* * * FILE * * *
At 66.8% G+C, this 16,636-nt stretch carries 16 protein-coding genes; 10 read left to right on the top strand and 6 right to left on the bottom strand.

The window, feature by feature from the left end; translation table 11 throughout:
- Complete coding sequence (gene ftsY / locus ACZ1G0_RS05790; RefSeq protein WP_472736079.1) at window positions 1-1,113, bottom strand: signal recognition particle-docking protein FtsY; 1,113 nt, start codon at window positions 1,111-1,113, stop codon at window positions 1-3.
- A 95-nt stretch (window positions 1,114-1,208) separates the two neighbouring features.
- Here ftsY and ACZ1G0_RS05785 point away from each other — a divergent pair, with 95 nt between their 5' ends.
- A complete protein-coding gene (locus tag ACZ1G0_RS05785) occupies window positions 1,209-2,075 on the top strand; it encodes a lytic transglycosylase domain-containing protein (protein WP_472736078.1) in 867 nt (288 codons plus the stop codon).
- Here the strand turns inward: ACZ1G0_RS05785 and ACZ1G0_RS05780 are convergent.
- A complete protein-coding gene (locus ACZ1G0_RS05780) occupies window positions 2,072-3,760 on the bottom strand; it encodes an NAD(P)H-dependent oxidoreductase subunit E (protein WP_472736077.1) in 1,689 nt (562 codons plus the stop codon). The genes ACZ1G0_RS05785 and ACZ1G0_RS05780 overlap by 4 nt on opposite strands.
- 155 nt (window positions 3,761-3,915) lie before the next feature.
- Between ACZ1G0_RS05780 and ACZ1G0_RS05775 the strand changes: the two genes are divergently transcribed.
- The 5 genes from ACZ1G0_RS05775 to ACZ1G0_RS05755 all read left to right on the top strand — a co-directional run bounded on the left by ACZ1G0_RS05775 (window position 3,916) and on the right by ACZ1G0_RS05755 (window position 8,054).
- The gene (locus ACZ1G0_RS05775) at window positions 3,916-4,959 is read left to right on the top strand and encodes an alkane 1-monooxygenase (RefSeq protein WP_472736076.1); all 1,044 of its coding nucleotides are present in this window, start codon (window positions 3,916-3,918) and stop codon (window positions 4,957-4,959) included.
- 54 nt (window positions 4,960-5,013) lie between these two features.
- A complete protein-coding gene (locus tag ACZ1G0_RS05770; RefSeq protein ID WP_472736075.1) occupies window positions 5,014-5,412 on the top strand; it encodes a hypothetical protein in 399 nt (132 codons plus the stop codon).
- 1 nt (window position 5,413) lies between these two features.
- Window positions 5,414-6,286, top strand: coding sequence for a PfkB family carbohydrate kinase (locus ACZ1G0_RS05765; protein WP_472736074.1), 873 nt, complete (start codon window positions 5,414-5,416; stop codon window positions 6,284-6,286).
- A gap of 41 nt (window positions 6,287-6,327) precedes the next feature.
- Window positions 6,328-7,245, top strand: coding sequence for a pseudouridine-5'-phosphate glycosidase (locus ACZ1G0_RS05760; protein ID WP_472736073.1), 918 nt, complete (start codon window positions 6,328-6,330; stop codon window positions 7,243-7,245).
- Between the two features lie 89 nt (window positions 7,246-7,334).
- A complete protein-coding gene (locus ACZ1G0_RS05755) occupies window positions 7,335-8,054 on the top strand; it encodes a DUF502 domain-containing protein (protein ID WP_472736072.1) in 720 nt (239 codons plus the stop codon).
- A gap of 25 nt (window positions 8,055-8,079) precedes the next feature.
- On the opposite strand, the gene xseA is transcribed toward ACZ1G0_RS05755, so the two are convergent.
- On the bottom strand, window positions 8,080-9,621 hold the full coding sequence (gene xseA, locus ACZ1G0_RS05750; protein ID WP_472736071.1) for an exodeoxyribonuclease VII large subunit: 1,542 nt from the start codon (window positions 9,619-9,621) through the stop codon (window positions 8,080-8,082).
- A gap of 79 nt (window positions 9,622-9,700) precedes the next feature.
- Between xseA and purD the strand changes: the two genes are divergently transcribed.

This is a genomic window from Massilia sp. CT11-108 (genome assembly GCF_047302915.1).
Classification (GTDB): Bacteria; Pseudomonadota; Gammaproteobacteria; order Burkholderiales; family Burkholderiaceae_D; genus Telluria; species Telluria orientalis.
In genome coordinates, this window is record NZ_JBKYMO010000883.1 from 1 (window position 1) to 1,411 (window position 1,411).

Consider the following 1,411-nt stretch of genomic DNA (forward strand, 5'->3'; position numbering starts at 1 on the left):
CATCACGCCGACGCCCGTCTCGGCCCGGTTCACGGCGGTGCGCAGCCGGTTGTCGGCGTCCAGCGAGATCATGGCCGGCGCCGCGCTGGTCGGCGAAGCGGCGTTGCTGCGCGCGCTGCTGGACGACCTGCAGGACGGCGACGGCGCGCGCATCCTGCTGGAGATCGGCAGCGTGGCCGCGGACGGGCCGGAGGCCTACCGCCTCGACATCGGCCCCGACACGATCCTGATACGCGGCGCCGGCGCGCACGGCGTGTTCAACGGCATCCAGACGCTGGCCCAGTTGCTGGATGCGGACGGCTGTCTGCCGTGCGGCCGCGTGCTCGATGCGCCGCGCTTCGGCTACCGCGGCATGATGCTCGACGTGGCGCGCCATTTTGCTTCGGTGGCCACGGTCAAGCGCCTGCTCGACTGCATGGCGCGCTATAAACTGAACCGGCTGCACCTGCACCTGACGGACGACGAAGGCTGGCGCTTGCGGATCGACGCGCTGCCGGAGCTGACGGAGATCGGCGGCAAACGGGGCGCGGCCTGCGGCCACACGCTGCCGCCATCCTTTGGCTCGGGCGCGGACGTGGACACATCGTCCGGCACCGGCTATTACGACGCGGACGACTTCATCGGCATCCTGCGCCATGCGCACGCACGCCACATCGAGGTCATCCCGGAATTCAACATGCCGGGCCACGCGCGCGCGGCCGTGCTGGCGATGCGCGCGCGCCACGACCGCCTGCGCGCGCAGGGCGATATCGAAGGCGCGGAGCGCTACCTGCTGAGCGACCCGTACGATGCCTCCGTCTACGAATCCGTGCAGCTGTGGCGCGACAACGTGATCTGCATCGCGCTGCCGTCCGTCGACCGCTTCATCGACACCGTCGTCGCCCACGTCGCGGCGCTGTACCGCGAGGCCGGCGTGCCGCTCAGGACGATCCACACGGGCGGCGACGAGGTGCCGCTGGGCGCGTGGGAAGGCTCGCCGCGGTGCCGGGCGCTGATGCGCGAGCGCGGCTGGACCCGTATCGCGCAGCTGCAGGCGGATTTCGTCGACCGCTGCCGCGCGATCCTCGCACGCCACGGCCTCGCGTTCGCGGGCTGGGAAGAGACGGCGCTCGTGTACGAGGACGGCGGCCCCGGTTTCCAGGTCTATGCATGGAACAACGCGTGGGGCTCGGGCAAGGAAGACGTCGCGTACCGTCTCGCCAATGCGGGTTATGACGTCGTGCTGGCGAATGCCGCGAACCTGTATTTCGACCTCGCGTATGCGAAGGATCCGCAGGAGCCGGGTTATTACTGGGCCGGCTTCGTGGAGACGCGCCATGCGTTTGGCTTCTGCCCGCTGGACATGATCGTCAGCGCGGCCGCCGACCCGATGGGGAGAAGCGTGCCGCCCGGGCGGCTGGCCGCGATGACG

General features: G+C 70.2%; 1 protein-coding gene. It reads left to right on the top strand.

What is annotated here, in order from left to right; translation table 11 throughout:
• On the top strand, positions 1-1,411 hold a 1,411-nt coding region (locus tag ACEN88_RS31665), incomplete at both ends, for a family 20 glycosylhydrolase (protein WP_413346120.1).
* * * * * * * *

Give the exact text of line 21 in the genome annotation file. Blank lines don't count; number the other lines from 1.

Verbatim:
- A gap of 25 nt (window positions 8,055-8,079) precedes the next feature.